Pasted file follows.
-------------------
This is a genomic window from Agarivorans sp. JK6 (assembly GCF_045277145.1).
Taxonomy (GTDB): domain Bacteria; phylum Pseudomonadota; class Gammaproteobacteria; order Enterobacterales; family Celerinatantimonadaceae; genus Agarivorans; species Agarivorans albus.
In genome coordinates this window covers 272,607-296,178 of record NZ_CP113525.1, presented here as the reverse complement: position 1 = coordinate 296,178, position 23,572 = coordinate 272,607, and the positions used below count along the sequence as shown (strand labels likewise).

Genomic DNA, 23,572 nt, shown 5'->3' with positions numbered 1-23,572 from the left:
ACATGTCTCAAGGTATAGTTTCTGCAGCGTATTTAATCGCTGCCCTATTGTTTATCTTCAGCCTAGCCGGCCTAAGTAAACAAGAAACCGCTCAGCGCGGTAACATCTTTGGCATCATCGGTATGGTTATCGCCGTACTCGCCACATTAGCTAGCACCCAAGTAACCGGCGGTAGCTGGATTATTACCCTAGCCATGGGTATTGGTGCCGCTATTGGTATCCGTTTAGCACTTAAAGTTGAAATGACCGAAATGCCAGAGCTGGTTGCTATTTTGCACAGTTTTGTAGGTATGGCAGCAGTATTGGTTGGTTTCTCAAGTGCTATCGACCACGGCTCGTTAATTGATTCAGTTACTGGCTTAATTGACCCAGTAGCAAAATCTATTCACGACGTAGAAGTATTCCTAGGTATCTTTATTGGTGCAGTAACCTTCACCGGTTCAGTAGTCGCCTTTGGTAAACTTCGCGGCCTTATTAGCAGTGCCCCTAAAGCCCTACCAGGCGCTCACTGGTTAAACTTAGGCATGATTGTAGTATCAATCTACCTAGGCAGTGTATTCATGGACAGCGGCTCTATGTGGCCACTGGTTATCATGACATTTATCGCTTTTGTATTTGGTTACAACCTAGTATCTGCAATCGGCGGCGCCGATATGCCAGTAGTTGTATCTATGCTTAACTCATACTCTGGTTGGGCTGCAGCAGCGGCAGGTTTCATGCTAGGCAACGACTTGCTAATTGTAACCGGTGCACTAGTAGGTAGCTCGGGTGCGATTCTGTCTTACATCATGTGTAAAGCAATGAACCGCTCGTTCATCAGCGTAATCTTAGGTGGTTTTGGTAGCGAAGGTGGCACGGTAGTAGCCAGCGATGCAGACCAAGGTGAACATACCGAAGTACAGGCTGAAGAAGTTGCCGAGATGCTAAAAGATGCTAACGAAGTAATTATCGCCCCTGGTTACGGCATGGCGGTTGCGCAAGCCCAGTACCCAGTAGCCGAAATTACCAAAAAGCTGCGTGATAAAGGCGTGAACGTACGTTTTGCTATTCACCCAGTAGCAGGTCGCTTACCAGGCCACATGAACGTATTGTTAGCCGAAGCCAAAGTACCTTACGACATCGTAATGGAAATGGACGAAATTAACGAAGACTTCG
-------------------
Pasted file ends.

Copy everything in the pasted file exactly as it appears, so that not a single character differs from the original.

This is a genomic window from Agarivorans sp. JK6 (assembly GCF_045277145.1).
Taxonomy (GTDB): domain Bacteria; phylum Pseudomonadota; class Gammaproteobacteria; order Enterobacterales; family Celerinatantimonadaceae; genus Agarivorans; species Agarivorans albus.
In genome coordinates this window covers 272,607-296,178 of record NZ_CP113525.1, presented here as the reverse complement: position 1 = coordinate 296,178, position 23,572 = coordinate 272,607, and the positions used below count along the sequence as shown (strand labels likewise).

Genomic DNA, 23,572 nt, shown 5'->3' with positions numbered 1-23,572 from the left:
ACATGTCTCAAGGTATAGTTTCTGCAGCGTATTTAATCGCTGCCCTATTGTTTATCTTCAGCCTAGCCGGCCTAAGTAAACAAGAAACCGCTCAGCGCGGTAACATCTTTGGCATCATCGGTATGGTTATCGCCGTACTCGCCACATTAGCTAGCACCCAAGTAACCGGCGGTAGCTGGATTATTACCCTAGCCATGGGTATTGGTGCCGCTATTGGTATCCGTTTAGCACTTAAAGTTGAAATGACCGAAATGCCAGAGCTGGTTGCTATTTTGCACAGTTTTGTAGGTATGGCAGCAGTATTGGTTGGTTTCTCAAGTGCTATCGACCACGGCTCGTTAATTGATTCAGTTACTGGCTTAATTGACCCAGTAGCAAAATCTATTCACGACGTAGAAGTATTCCTAGGTATCTTTATTGGTGCAGTAACCTTCACCGGTTCAGTAGTCGCCTTTGGTAAACTTCGCGGCCTTATTAGCAGTGCCCCTAAAGCCCTACCAGGCGCTCACTGGTTAAACTTAGGCATGATTGTAGTATCAATCTACCTAGGCAGTGTATTCATGGACAGCGGCTCTATGTGGCCACTGGTTATCATGACATTTATCGCTTTTGTATTTGGTTACAACCTAGTATCTGCAATCGGCGGCGCCGATATGCCAGTAGTTGTATCTATGCTTAACTCATACTCTGGTTGGGCTGCAGCAGCGGCAGGTTTCATGCTAGGCAACGACTTGCTAATTGTAACCGGTGCACTAGTAGGTAGCTCGGGTGCGATTCTGTCTTACATCATGTGTAAAGCAATGAACCGCTCGTTCATCAGCGTAATCTTAGGTGGTTTTGGTAGCGAAGGTGGCACGGTAGTAGCCAGCGATGCAGACCAAGGTGAACATACCGAAGTACAGGCTGAAGAAGTTGCCGAGATGCTAAAAGATGCTAACGAAGTAATTATCGCCCCTGGTTACGGCATGGCGGTTGCGCAAGCCCAGTACCCAGTAGCCGAAATTACCAAAAAGCTGCGTGATAAAGGCGTGAACGTACGTTTTGCTATTCACCCAGTAGCAGGTCGCTTACCAGGCCACATGAACGTATTGTTAGCCGAAGCCAAAGTACCTTACGACATCGTAATGGAAATGGACGAAATTAACGAAGACTTCG